4

I'm using the Amazon boto3 library in Python to upload a file into another users bucket. The bucket policy applied to the other users bucket is configured like this

{
    "Version": "2012-10-17",
    "Statement": [
        {
            "Sid": "DelegateS3BucketList",
            "Effect": "Allow",
            "Principal": {
                "AWS": "arn:aws:iam::uuu"
            },
            "Action": "s3:ListBucket",
            "Resource": "arn:aws:s3:::bbb"
        },
        {
            "Sid": "DelegateS3ObjectUpload",
            "Effect": "Allow",
            "Principal": {
                "AWS": "arn:aws:iam::uuu"
            },
            "Action": [
                "s3:PutObject",
                "s3:PutObjectAcl"
            ],
            "Resource": [
                "arn:aws:s3:::bbb",
                "arn:aws:s3:::bbb/*"
            ]
        }
    ]
}

where uuu is my user id and bbb is the bucket name belonging to the other user. My user and the other user are IAM accounts belonging to different organisations. (I know this policy can be written more simply, but the intention is to add a check on the upload to block objects without appropriate permissions being created).

I can then use the following code to list all objects in the bucket and also to upload new objects to the bucket. This works, however the owner of the bucket has no access to the object due to Amazons default of making objects private to the creator of the object

import base64
import hashlib
from boto3.session import Session


access_key = "value generated by Amazon"
secret_key = "value generated by Amazon"
bucketname = "bbb"

content_bytes = b"hello world!"
content_md5 = base64.b64encode(hashlib.md5(content_bytes).digest()).decode("utf-8")
filename = "foo.txt"

sess = Session(aws_access_key_id=access_key, aws_secret_access_key=secret_key)

bucket = sess.resource("s3").Bucket(bucketname)
for o in bucket.objects.all():
    print(o)

s3 = sess.client("s3")
s3.put_object(
    Bucket=bucketname,
    Key=filename,
    Body=content_bytes,
    ContentMD5=content_md5,
    # ACL="bucket-owner-full-control"  # Uncomment this line to generate error
)

As soon as I uncomment the ACL option, the code generates an Access Denied error message. If I redirect this to point to a bucket inside my own organisation, the ACL option succeeds and the owner of the bucket is given full permission to the object.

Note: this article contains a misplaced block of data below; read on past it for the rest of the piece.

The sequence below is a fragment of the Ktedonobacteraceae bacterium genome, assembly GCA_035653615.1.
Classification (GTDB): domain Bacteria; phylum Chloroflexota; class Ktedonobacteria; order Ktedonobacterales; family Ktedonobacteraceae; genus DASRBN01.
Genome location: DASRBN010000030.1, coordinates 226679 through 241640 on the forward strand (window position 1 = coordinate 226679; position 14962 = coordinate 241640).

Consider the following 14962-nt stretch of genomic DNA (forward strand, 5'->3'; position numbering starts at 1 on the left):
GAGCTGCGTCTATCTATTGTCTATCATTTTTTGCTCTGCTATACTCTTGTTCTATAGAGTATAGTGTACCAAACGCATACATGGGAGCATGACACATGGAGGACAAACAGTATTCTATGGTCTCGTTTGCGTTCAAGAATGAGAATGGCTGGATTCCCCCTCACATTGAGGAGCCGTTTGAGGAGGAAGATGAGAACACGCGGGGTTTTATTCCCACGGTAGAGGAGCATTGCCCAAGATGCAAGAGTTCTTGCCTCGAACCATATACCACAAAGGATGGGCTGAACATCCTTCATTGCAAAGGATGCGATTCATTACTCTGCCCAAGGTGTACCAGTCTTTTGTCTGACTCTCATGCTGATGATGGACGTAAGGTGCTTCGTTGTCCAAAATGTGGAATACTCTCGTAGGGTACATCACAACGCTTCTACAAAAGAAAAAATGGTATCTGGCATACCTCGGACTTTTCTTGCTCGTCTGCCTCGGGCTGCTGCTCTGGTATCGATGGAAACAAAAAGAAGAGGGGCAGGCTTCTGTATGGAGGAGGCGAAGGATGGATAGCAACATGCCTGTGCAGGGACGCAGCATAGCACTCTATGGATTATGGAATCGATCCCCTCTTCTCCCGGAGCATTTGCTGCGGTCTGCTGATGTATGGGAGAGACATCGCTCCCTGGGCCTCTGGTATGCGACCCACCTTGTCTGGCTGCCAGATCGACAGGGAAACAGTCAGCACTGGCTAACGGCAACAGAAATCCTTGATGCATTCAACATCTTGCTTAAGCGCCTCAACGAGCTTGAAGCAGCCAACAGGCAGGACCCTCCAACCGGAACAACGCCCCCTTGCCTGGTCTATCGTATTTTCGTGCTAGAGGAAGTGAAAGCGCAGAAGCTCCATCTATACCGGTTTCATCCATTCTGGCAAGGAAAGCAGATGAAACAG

I'm now at a loss to figure this out, especially as Amazons own advice appears to be to do it the way I have shown.

https://aws.amazon.com/premiumsupport/knowledge-center/s3-bucket-owner-access/

https://aws.amazon.com/premiumsupport/knowledge-center/s3-require-object-ownership/

4
  • 2
    Check if your user (or role) is missing s3:PutObjectAcl permission in IAM, not only bucket policy. May 5 '20 at 10:34
  • Thanks, Oleksii, this indeed is the extra bit I was missing! Very frustrating that permissions are defined in this fashion May 5 '20 at 11:38
  • I will post it as an answer so maybe someone else will find it in google, glad I helped May 5 '20 at 12:32
  • I suggest you have a look at the ACL of the object(s) in question, using aws s3api get-object-acl --bucket <bucket> --key <prefix-and-filename> --profile <test-profile> where test-profile is the one you are trying to use, to access the object. You could then manually use: aws s3api put-object-acl --bucket <> --key <> --acl bucket-owner-full-access --profile <> to give access as required, note that the profile used must have sufficient access itself !
    – MikeW
    Oct 23 '20 at 9:51
2

It's not enough to have permission in bucket policies only.

Check if your user (or role) is missing s3:PutObjectAcl permission in IAM.

1

When using the resource methods in boto3, there can be several different API calls being made, and it isn't always obvious which calls are being made.

In comparison, when using client methods in boto3, there is a 1-to-1 mapping between the API call that is being made in boto3, and the API call received by AWS.

Therefore, it is likely that the resource.put_object() method is calling an additional API, such as PutObjectAcl. You can confirm this by looking in AWS CloudTrail and seeing which API calls are being made from your app.

In such a case, you would need the additional s3:PutObjectAcl permission. This would be needed if the upload process first creates the object, and then updates the object's Access Control List.

When using the client methods for uploading a file, there is also the ability to specify an ACL, which I think gets applied directly rather than requiring a second API call. Thus, using the client method to create the object probably would not require this additional permission.

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  • Sorry, I am using the client.put_object method and the ACL argument to this method is what was failing. Oleksii's comment has in fact solved the issue for me. It's somewhat frustrating that the security is setup this way, where the same setting has to be placed in multiple locations to work May 5 '20 at 11:35

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